Welcome to the Order of the Sacred Star! This Pagan/Wiccan group, based in Winnipeg, Canada, is committed to teaching the Craft to all those who wish to learn. Our goal is to provide a complete and fulfulling learning experience. Our public classes are offered through the Winnipeg Pagan Teaching Circle.

Friday, February 6, 2015

Herbal Preparations: Baths and Soaks

There are many different ways to use herbs for healing and other purposes, but the most benign (and certainly the easiest) is probably using herbs to create a bath or soak. The difference between these two terms is slight, but it is important. In general, if you immerse your entire body (not counting the head), you've created a bath. If you only immerse a single part of the body (such as the hand or the foot), you've created a soak.

The easiest way to create a bath or soak is to use a bit of cheesecloth to completely enclose the plant material. Make sure not a bit of it escapes. You can also use an organza bag if you like. I prefer the bags because I can clean them and reuse them, but you might like the cheesecloth. You could, of course, just leave the herbs loose, but they cling to your body or the tub or they may even clog your drain. Do yourself a favor and contain those herbs before they cause a problem.

Don't use powdered herbs. They don't stay in the bags and they can irritate the more sensitive areas of the body. Use herbs that are large enough to stay inside the bag you use.

Once you have your bag or packet prepared, it's time to draw the water. Don't use warm or lukewarm water for the bath. Instead, drop the herb packet in the bottom of the tub (or container if preparing a soak) and draw the water as hot as possible. Close to boiling is best. Allow the herbs to steep as the water cools to a tolerable temperature. This may take a while, especially if you're using an entire bathtub of water, so be patient. You may have to wait up to sixty minutes to be able to use the water, but allowing the herbs to fully take effect is worth it.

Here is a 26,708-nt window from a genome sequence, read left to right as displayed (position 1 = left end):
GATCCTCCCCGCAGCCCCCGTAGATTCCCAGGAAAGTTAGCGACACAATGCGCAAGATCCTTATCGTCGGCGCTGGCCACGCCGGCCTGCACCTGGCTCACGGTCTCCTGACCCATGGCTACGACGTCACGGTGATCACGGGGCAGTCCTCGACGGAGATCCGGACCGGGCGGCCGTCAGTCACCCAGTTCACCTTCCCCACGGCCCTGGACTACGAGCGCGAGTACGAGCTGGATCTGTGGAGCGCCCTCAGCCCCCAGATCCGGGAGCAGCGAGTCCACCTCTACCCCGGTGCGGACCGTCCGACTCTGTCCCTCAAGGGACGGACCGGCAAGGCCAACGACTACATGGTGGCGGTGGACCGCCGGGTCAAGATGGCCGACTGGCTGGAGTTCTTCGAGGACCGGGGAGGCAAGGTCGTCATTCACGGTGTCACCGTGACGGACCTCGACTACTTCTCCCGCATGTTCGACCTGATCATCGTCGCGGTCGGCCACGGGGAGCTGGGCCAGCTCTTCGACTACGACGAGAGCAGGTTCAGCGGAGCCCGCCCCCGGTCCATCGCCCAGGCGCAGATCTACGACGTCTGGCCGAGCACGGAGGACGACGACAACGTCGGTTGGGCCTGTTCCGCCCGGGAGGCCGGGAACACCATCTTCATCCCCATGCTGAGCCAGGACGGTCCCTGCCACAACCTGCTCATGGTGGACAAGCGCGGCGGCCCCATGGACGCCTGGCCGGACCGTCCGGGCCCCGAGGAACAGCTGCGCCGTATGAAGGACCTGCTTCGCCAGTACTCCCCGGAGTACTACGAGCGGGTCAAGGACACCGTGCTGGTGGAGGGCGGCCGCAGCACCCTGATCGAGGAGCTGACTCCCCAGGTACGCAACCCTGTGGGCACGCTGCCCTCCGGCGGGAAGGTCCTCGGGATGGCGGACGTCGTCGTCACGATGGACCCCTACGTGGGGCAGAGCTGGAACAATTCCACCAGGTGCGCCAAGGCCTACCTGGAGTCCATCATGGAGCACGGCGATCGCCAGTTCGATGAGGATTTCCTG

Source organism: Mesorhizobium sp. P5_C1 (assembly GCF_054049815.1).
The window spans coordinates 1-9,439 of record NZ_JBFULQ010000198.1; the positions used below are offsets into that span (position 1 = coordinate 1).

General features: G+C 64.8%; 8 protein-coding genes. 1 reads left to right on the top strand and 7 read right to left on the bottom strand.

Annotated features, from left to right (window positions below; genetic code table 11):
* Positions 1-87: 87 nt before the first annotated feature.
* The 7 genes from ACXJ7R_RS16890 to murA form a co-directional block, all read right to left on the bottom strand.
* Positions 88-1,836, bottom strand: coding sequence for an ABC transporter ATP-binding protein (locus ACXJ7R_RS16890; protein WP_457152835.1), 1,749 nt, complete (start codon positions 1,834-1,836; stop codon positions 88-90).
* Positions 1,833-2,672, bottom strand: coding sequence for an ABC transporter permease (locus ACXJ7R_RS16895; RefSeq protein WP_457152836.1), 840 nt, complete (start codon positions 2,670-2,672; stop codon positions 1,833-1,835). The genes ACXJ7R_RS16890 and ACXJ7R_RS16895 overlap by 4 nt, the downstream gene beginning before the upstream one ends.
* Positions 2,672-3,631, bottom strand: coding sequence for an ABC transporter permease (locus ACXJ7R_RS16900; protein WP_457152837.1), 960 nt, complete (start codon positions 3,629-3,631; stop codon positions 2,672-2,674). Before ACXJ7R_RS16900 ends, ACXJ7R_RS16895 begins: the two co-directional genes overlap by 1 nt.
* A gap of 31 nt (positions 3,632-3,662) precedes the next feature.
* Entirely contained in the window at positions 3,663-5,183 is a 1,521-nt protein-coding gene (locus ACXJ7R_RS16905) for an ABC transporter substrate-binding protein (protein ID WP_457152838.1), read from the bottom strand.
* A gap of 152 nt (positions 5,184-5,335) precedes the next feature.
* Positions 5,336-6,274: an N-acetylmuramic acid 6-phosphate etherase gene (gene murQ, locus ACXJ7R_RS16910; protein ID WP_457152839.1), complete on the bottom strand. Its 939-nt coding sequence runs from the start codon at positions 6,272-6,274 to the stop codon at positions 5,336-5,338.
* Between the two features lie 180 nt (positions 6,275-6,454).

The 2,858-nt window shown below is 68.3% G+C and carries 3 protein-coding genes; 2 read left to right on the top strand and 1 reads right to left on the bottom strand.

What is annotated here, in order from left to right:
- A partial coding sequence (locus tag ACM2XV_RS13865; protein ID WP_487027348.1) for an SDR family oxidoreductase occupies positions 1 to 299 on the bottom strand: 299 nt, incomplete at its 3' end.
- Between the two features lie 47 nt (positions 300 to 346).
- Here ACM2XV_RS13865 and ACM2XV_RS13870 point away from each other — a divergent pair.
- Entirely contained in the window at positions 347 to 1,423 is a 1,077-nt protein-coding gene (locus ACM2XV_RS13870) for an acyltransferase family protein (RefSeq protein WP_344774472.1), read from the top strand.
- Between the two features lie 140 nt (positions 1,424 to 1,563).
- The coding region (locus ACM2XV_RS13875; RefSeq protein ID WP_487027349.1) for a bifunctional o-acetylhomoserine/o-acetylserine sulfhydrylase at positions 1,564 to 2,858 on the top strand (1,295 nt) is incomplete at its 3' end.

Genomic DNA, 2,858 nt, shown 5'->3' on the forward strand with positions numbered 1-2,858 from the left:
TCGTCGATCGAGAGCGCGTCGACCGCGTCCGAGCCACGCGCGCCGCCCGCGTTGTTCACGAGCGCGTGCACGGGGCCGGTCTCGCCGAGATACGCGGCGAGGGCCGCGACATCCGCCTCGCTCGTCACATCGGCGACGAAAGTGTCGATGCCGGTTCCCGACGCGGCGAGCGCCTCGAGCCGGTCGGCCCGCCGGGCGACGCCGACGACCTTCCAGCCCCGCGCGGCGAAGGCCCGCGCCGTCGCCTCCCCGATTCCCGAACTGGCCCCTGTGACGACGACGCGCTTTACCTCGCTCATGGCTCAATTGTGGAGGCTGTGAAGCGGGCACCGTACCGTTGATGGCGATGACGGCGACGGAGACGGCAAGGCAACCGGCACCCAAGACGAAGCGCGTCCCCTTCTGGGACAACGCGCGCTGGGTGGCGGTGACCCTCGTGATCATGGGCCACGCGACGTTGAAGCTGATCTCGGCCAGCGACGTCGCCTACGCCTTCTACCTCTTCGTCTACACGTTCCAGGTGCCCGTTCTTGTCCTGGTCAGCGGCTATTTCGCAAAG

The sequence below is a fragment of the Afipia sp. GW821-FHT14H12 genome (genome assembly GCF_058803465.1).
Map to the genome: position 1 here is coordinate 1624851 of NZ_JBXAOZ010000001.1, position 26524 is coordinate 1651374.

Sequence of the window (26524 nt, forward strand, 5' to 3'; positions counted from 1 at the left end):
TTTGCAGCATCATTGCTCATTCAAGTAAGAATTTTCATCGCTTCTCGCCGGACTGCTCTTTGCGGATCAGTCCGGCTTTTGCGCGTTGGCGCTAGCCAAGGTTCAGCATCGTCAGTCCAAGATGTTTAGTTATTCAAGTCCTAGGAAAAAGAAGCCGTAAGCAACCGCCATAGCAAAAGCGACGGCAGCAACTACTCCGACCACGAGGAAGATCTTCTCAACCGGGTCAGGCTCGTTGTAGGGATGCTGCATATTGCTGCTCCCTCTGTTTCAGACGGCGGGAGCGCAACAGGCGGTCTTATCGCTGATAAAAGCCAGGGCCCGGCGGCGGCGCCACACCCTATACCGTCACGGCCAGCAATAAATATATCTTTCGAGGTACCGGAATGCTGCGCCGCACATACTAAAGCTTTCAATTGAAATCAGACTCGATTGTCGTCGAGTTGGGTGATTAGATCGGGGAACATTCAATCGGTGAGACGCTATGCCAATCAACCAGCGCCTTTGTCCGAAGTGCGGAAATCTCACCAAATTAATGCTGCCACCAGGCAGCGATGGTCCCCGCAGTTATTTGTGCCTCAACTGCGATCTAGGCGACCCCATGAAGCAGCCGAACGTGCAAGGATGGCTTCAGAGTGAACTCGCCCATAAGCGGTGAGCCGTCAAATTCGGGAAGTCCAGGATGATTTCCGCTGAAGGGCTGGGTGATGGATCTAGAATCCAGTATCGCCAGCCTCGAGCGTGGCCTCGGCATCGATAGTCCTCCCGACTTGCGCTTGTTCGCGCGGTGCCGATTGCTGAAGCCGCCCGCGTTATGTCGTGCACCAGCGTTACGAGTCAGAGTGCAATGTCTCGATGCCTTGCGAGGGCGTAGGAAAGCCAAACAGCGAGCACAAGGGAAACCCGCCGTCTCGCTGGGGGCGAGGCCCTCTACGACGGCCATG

Once the water has cooled to a tolerable temperature, sink into the water (or immerse the body part that needs to be immersed) and relax. Most recipes for baths and soaks will indicate how long you should stay in the water. If this information is not given, assume that you should stay in the water until the fingers or toes begin to wrinkle. You might want to light candles or incense to compliment the purpose of the herbal bath.

Baths and soaks are a popular way to utilize the magickal and healing properties of many herbs. Not all of them, however, are water soluble and some are toxic, so do your research before preparing an herbal bath or soak.

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